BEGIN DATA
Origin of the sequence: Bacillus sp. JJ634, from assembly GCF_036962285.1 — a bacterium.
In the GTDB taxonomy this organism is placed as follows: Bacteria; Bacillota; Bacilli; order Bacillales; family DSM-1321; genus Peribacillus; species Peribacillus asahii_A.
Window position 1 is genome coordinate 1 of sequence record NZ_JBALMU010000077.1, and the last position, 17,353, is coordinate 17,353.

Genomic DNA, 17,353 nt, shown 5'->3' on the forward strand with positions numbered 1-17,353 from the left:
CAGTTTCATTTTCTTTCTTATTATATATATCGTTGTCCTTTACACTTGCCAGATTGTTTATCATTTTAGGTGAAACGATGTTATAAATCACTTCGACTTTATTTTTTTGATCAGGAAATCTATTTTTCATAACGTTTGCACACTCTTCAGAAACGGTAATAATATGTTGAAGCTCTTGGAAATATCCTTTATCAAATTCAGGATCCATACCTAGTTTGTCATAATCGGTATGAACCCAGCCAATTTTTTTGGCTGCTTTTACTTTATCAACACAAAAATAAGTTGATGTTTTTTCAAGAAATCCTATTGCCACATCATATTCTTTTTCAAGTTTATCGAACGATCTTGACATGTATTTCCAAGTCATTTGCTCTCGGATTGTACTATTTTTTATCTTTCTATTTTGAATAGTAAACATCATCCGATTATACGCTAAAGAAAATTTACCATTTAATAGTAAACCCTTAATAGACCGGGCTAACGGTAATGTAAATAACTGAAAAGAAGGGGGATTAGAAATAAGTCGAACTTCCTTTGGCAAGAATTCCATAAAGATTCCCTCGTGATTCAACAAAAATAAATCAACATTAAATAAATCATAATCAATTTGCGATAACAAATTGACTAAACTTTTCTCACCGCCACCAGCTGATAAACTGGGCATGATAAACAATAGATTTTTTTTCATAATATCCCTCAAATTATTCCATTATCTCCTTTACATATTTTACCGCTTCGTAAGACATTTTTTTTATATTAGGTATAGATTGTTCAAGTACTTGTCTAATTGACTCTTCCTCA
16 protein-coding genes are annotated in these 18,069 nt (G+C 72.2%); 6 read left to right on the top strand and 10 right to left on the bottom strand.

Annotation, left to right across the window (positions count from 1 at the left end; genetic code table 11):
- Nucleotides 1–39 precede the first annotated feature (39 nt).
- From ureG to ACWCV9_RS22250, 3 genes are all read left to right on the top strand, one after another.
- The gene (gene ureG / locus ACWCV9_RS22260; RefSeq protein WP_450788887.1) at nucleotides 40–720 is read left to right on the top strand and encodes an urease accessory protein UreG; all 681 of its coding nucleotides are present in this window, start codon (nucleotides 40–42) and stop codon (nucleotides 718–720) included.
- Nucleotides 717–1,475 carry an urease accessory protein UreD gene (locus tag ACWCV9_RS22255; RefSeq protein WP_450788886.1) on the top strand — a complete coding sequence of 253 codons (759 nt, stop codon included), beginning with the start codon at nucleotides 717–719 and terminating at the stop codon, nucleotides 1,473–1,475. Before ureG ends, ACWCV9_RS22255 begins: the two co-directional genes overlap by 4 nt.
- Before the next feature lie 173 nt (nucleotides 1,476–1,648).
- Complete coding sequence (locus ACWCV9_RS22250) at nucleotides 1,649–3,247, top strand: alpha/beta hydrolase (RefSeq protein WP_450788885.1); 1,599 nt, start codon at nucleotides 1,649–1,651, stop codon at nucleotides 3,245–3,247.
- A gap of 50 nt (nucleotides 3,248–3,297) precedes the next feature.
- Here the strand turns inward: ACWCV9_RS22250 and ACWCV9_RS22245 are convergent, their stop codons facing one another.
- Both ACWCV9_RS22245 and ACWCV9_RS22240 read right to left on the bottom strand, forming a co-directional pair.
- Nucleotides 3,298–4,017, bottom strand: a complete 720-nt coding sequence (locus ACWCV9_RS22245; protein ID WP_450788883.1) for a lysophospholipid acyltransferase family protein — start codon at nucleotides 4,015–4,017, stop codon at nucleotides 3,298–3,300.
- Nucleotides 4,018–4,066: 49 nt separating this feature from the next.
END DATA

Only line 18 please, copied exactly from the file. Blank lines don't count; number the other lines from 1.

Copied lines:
- Nucleotides 4,018–4,066: 49 nt separating this feature from the next.